8. Regional differences in the psychological recovery of Christchurch residents following the 2010/2011 earthquakes: a longitudinal study.

    Science.gov (United States)

    Greaves, Lara M; Milojev, Petar; Huang, Yanshu; Stronge, Samantha; Osborne, Danny; Bulbulia, Joseph; Grimshaw, Michael; Sibley, Chris G

    2015-01-01

    We examined changes in psychological distress experienced by residents of Christchurch following two catastrophic earthquakes in late 2010 and early 2011, using data from the New Zealand Attitudes and Values Study (NZAVS), a national probability panel study of New Zealand adults. Analyses focused on the 267 participants (172 women, 95 men) who were living in central Christchurch in 2009 (i.e., before the Christchurch earthquakes), and who also provided complete responses to our yearly panel questionnaire conducted in late 2010 (largely between the two major earthquakes), late 2011, and late 2012. Levels of psychological distress were similar across the different regions of central Christchurch immediately following the September 2010 earthquake, and remained comparable across regions in 2011. By late 2012, however, average levels of psychological distress in the regions had diverged as a function of the amount of property damage experienced within each given region. Specifically, participants in the least damaged region (i.e., the Fendalton-Waimairi and Riccarton-Wigram wards) experienced greater drops in psychological distress than did those in the moderately damaged region (i.e., across the Spreydon-Heathcote and Hagley-Ferrymead wards). However, the level of psychological distress reported by participants in the most damaged region (i.e., across Shirley-Papanui and Burwood-Pegasus) were not significantly different to those in the least damaged region of central Christchurch. These findings suggest that different patterns of psychological recovery emerged across the different regions of Christchurch, with the moderately damaged region faring the worst, but only after the initial shock of the destruction had passed.

  9. Study of temporal sequences of LANSAT images to detect the accumulation of stress prior of strong earthquakes in Chile.

    Science.gov (United States)

    Arellano-Baeza, A. A.

    2016-12-01

    We studied the temporal evolution of the lineaments obtained from the LANSAT-8 associated to the accumulation of stress patterns related to the seismic activity. A lineament is generally defined as a straight or a somewhat curved feature in the landscape visible in a satellite image as an aligned sequence of pixels of a contrasting intensity compared to the background. The system of lineaments extracted from the satellite images is not identical to the geological lineaments; nevertheless, it generally reflects the structure of the faults and fractures in the Earth's crust. The satellite images were processed by the ADALGEO software developed by us. We selected two areas of study with different characteristics. The first area is located near to the Diego de Almagro town in the Copiapo region, Chile. This area did not show any strong seismic activity between 2010 and 2015. However, two strong earthquakes took place later on April 16, 2016 (Mw=5.3) and July 25, 2016 (Mw=6.1). The second area located near the Illapel town in Coquimbo region shows lack of strong earthquakes between 2010 and 2012 and strong seismic activity between 2012 and 2015, culminating by the September 16, 2015 earthquake (Mw=8.3). The distance between two areas is nearly 600 km. In case of the Diego de Almagro area, very few lineaments have been observed between 2010 and 2015, showing a significant increase during the 2016. In case of the Illapel region, the number of lineaments was always much higher, showing an explosive increase at the end of 2015. For both areas the lineaments changed its orientation before strong earthquakes.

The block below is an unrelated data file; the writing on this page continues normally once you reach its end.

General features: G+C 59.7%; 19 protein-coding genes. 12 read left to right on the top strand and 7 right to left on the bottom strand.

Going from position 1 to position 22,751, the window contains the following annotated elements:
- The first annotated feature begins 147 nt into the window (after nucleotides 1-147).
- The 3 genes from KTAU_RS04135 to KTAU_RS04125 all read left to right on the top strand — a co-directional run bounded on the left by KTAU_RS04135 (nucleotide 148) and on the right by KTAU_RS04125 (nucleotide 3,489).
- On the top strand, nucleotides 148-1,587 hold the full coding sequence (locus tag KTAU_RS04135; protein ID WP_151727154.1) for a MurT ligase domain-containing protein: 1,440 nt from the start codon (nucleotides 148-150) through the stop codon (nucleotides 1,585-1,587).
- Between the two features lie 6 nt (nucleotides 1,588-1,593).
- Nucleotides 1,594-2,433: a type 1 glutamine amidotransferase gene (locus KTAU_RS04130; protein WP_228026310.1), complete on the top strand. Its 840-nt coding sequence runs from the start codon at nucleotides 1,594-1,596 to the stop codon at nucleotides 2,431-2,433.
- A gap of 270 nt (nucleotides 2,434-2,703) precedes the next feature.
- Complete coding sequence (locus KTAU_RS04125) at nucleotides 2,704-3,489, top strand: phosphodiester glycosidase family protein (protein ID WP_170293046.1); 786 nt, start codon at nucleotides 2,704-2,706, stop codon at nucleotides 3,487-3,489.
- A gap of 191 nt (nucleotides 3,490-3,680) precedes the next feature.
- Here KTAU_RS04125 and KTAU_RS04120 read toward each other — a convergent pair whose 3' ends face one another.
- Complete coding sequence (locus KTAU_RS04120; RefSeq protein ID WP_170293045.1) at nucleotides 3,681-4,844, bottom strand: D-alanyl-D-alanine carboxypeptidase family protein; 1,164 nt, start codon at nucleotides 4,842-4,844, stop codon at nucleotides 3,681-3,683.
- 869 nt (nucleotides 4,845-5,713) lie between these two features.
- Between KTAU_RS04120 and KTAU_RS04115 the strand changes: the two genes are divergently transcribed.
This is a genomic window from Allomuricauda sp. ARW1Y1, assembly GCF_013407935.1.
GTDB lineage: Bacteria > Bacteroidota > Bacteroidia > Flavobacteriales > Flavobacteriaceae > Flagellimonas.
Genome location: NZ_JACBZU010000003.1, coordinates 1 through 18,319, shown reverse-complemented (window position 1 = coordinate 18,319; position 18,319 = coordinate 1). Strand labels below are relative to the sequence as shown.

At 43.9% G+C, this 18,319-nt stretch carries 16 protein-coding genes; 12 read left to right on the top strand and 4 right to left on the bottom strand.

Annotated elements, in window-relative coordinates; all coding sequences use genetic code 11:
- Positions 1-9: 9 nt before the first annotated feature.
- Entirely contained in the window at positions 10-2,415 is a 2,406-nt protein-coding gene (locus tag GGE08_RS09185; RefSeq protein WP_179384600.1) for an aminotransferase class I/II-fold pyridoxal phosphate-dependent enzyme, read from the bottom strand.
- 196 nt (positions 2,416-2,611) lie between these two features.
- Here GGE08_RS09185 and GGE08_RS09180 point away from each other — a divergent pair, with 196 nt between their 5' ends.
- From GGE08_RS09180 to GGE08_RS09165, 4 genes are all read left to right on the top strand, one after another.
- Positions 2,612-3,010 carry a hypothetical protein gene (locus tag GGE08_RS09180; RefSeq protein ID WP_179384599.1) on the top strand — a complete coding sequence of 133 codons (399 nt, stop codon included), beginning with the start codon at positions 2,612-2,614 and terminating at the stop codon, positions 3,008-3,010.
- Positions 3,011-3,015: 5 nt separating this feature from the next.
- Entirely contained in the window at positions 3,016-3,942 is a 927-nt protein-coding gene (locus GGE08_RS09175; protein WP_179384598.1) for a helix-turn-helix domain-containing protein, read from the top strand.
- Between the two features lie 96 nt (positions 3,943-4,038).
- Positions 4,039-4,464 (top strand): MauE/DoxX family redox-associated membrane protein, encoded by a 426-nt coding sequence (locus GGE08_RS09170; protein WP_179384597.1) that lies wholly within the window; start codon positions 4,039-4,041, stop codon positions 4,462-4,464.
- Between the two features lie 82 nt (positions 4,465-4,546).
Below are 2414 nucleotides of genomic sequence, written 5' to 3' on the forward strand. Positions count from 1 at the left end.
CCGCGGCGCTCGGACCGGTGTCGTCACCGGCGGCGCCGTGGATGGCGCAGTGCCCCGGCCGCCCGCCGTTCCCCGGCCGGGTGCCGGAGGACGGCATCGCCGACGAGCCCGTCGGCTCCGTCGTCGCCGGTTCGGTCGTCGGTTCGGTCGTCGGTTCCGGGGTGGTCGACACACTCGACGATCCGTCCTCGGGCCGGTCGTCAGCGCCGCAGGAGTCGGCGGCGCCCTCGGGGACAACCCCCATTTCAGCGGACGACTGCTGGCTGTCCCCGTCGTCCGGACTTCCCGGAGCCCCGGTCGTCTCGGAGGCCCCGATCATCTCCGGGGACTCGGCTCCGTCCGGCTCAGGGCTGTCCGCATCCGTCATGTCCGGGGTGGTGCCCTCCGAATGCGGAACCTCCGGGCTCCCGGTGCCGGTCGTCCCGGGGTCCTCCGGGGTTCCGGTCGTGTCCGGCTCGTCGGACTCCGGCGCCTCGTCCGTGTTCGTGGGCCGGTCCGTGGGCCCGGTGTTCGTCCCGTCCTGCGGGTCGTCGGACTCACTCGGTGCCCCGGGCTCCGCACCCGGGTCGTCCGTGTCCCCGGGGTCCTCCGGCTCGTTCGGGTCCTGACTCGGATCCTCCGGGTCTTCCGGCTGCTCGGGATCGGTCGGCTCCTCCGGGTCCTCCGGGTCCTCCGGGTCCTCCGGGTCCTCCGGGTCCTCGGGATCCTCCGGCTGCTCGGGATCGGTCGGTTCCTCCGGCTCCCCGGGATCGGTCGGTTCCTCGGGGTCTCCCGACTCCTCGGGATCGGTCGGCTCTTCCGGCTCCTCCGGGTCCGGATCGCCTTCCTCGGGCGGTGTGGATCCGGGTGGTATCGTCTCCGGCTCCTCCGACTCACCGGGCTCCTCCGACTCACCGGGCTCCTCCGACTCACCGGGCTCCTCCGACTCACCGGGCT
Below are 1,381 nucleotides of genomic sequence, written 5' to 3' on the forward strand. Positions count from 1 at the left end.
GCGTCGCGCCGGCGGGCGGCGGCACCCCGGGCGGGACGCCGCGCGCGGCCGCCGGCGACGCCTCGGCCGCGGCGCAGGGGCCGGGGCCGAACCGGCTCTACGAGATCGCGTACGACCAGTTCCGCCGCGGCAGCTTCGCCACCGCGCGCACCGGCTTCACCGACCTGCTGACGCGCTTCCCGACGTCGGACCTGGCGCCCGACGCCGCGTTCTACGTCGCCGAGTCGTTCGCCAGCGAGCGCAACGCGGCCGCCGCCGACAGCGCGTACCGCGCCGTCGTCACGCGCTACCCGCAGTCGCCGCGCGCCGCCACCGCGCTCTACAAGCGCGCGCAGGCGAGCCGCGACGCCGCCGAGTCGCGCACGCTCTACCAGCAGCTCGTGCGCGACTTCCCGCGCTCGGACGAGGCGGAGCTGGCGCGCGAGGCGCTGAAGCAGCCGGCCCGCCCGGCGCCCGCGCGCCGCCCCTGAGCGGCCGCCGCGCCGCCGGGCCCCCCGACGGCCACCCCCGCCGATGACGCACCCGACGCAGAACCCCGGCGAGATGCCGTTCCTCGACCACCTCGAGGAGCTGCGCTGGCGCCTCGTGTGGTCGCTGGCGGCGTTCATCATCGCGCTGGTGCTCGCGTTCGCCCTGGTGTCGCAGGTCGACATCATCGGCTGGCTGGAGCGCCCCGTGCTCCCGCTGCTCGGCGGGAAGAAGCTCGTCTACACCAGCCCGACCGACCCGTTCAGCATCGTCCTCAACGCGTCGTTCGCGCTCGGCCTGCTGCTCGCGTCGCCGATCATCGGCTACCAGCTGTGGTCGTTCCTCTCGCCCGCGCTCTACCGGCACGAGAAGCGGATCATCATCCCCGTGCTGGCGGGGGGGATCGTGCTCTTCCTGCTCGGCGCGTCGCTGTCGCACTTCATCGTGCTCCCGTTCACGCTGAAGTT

10. An integrated approach for analysing earthquake-induced surface effects: A case study from the Northern Apennines, Italy

    Science.gov (United States)

    Castaldini, D.; Genevois, R.; Panizza, M.; Puccinelli, A.; Berti, M.; Simoni, A.

    This paper illustrates research addressing the subject of the earthquake-induced surface effects by means of a multidisciplinary approach: tectonics, neotectonics, seismology, geology, hydrogeology, geomorphology, soil/rock mechanics have been considered. The research is aimed to verify in areas affected by earthquake-triggered landslides a methodology for the identification of potentially unstable areas. The research was organized according to regional and local scale studies. In order to better emphasise the complexity of the relationships between all the parameters affecting the stability conditions of rock slopes in static and dynamic conditions a new integrated approach, Rock Engineering Systems (RES), was applied in the Northern Apennines. In the paper, the different phases of the research are described in detail and an example of the application of RES method in a sample area is reported. A significant aspect of the study can be seen in its attempt to overcome the exclusively qualitative aspects of research into the relationship between earthquakes and induced surface effects, and to advance the idea of beginning a process by which this interaction can be quantified.